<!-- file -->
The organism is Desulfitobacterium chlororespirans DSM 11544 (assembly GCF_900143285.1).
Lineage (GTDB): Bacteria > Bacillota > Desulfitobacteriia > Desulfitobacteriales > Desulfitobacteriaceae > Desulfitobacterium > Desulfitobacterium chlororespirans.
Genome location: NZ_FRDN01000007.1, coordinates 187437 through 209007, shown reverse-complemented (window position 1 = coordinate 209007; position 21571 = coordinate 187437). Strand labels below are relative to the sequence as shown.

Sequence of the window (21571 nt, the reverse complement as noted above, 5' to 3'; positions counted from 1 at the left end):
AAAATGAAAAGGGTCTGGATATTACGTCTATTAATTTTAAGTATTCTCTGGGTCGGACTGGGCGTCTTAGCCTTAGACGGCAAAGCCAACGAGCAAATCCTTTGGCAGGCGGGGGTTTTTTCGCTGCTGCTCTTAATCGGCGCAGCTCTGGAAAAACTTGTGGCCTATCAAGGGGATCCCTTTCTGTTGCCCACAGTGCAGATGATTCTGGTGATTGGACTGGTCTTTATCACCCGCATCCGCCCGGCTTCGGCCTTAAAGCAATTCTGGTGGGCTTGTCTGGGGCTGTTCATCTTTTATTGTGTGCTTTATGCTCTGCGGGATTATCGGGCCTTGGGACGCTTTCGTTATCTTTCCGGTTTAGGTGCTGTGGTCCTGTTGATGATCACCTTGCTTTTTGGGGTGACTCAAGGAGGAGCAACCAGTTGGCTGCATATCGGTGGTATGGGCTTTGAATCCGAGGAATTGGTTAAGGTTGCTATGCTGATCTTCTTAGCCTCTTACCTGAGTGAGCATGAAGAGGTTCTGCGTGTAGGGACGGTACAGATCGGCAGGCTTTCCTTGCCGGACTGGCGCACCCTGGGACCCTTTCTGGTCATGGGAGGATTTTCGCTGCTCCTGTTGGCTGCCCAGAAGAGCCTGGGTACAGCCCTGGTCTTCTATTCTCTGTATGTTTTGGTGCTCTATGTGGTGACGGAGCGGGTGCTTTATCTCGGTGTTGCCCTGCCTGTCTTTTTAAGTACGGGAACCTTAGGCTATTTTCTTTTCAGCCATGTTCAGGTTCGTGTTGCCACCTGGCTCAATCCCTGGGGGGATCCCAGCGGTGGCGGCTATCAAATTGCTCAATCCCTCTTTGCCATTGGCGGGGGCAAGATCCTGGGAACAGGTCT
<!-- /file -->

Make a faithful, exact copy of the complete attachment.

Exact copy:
The organism is Desulfitobacterium chlororespirans DSM 11544 (assembly GCF_900143285.1).
Lineage (GTDB): Bacteria > Bacillota > Desulfitobacteriia > Desulfitobacteriales > Desulfitobacteriaceae > Desulfitobacterium > Desulfitobacterium chlororespirans.
Genome location: NZ_FRDN01000007.1, coordinates 187437 through 209007, shown reverse-complemented (window position 1 = coordinate 209007; position 21571 = coordinate 187437). Strand labels below are relative to the sequence as shown.

Sequence of the window (21571 nt, the reverse complement as noted above, 5' to 3'; positions counted from 1 at the left end):
AAAATGAAAAGGGTCTGGATATTACGTCTATTAATTTTAAGTATTCTCTGGGTCGGACTGGGCGTCTTAGCCTTAGACGGCAAAGCCAACGAGCAAATCCTTTGGCAGGCGGGGGTTTTTTCGCTGCTGCTCTTAATCGGCGCAGCTCTGGAAAAACTTGTGGCCTATCAAGGGGATCCCTTTCTGTTGCCCACAGTGCAGATGATTCTGGTGATTGGACTGGTCTTTATCACCCGCATCCGCCCGGCTTCGGCCTTAAAGCAATTCTGGTGGGCTTGTCTGGGGCTGTTCATCTTTTATTGTGTGCTTTATGCTCTGCGGGATTATCGGGCCTTGGGACGCTTTCGTTATCTTTCCGGTTTAGGTGCTGTGGTCCTGTTGATGATCACCTTGCTTTTTGGGGTGACTCAAGGAGGAGCAACCAGTTGGCTGCATATCGGTGGTATGGGCTTTGAATCCGAGGAATTGGTTAAGGTTGCTATGCTGATCTTCTTAGCCTCTTACCTGAGTGAGCATGAAGAGGTTCTGCGTGTAGGGACGGTACAGATCGGCAGGCTTTCCTTGCCGGACTGGCGCACCCTGGGACCCTTTCTGGTCATGGGAGGATTTTCGCTGCTCCTGTTGGCTGCCCAGAAGAGCCTGGGTACAGCCCTGGTCTTCTATTCTCTGTATGTTTTGGTGCTCTATGTGGTGACGGAGCGGGTGCTTTATCTCGGTGTTGCCCTGCCTGTCTTTTTAAGTACGGGAACCTTAGGCTATTTTCTTTTCAGCCATGTTCAGGTTCGTGTTGCCACCTGGCTCAATCCCTGGGGGGATCCCAGCGGTGGCGGCTATCAAATTGCTCAATCCCTCTTTGCCATTGGCGGGGGCAAGATCCTGGGAACAGGTCT